A few years ago, I read a fascinating and somewhat controversial book called The Churching of America, by Roger Finke and Rodney Stark. In it the authors examined and brought to light the history of religion in America by arguing it works as a free market economy, an economy in which there are winners and losers. The authors were not pastors or theologians, but professors of sociology and they tackled the issue as sociologists. They do not speak much about orthodoxy or heterodoxy or faithful confessions but use the language of economics.

Last weekend I competed in my first World Master Jiu-Jitsu competition. Over several days, hundreds of athletes descended on the Las Vegas Convention Center for the biggest master’s competition in the sport. The whole event was awesome. I was terrified, anxious and eager all at the same time. To stand across the mat from a person I have never met and engage in a combat sport is something I never imagined I would find myself doing, especially at the age of 44. But there I was, and it was an experience I will not soon forget.

By Cindy Koch

All extremes, except extreme devotion to the Enemy, are to be encouraged. Not always, of course, but at this period. Some ages are lukewarm and complacent, then it is our business to soothe them yet faster asleep. Other ages, of which the present is one, are unbalanced and prone to faction, and it is our business to inflame them.” – C. S. Lewis, The Screwtape Letters.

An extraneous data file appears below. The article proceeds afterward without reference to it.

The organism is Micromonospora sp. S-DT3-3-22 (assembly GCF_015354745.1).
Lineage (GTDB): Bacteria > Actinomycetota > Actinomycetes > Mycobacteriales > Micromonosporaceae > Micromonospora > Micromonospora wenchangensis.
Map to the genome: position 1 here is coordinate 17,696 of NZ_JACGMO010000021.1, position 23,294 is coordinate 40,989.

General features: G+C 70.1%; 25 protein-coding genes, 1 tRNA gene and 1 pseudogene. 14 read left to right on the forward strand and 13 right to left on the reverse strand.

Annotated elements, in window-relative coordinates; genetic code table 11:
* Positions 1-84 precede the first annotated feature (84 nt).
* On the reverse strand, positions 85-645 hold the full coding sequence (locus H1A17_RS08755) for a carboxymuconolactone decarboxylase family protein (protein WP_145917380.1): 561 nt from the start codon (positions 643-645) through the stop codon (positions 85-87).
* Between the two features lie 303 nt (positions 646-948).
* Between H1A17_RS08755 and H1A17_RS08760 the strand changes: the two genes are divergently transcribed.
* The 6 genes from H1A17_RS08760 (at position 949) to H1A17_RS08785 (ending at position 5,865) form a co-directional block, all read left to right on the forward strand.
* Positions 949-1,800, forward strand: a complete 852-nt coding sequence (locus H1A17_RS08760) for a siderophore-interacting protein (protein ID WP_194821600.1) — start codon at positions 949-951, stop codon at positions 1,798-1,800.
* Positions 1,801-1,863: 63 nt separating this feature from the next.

Set in the turbulent time of World War II, this fictional conversation between demons enlightens the continually crafty work of the modern Satan. Demon Uncle Screwtape writes advice to his devilish nephew, Wormwood, regarding the fate of a person on earth. This man struggles with the most common of things: his friends, his mother, his faith, and what’s for lunch. But it is the task of the demon team to keep him at a far distance from their great Enemy, God.

By Paul Koch

I have occasionally been asked about my preaching style. That is, every now and then someone will wonder why I preach the way I do. How do I choose what to focus on from a given text? Why don’t I use notes when I preach? Why won’t I just stay put in the pulpit like a good preacher? And to tell the truth, the short answer to such questions is that I am personally a terrible sermon listener. When I try to put myself in your shoes, when I actually sit in the pew and listen to a sermon, I get all fidgety, and it’s hard to keep focus and stay on track. My wife would most likely tell you it is easier to sit with all five of our children by herself than it is to be next to me. So, I have tried to make it a habit of wondering what it is like to be where you are, to be the listener rather than the speaker. I wonder what sort of questions you might be asking yourself, what sort of thoughts are going through your mind when you come to church. In fact, I wonder if you ever question what this is all about. When you get right down to it, what is church about?